The Confessions of Gordon Brown


 This one man show focusses on the political backstabbing and sub plots which surrounded the least charismatic Prime Minister, Gordon Brown, in living memory although as it has since turned out perhaps he will not remain not the least loved. It is a bold statement by writer and director Kevin Toolis and a features a strong performance by Ian Grieve despite interruptions from latecomers and an irritating mobile phone which rang periodically throughout the hour long duration. Fortunately Grieve was confident in his role as the belligerent curmudgeon and dealt with the unscripted interruptions in much the fashion you would have imagined Brown would have.

 Running the gamut of what makes a politician successful-height, hair and teeth it would seem- Brown went onto berate many of those who stood in his way on his route to becoming Prime Minister.  He draws attention to the dichotomy of combining showbusiness with politics and  remains resolutely politician first and showman as an occasional afterthought – often not at all- attacking others for falling prey to media friendly temptation and embracing the limelight a litltle too readily.

Naturally Tony Blair receives the bulk of his bile but Alistair Darling and Ed Milliband, don’t escape unscathed either. The unfortunate incident where he dealt with a constituent on what was to be his defeated campaign trail and was recorded calling her a ‘Bigot’ is dealt with hilariously but also with a certain amount of compassion. Obviously not a people person he was probably the least likely candidate for a Prime Minister there has been in decades. Whilst the war in Iraq will be remembered as the policy which destroyed his predecessor one can only imagine that was a minor scuffle compared to the war between these two polar opposites supposedly of the same party.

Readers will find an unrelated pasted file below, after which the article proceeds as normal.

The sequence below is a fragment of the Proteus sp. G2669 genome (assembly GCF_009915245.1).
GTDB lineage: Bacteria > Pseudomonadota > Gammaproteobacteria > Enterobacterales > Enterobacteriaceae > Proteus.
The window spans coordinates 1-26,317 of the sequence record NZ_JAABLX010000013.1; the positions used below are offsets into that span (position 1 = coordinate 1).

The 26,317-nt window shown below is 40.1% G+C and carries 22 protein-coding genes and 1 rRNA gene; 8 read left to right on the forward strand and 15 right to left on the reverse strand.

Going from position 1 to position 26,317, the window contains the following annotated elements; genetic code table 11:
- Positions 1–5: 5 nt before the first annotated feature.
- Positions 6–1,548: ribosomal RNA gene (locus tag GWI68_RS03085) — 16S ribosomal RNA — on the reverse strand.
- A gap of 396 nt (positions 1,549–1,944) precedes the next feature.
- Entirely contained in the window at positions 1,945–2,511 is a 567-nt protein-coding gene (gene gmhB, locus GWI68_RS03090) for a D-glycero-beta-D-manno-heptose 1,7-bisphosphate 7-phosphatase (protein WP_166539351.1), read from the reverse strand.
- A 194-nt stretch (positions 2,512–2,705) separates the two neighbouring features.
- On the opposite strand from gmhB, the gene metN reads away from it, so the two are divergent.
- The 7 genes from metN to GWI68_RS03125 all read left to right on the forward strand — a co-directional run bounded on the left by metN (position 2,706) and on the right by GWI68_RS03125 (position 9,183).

This show is a worthwhile addition to the Fringe this year and Grieve manges to remain consistent throughout. At the end you may still not love Gordon Brown but with hindsight as to what came next it may actually force you to reassess  his efforts and hold him in higher regard during his short term in office.


The Confessions of Gordon Brown is showing at The Pleasance Courtyard at 1.45pm until August 26th.

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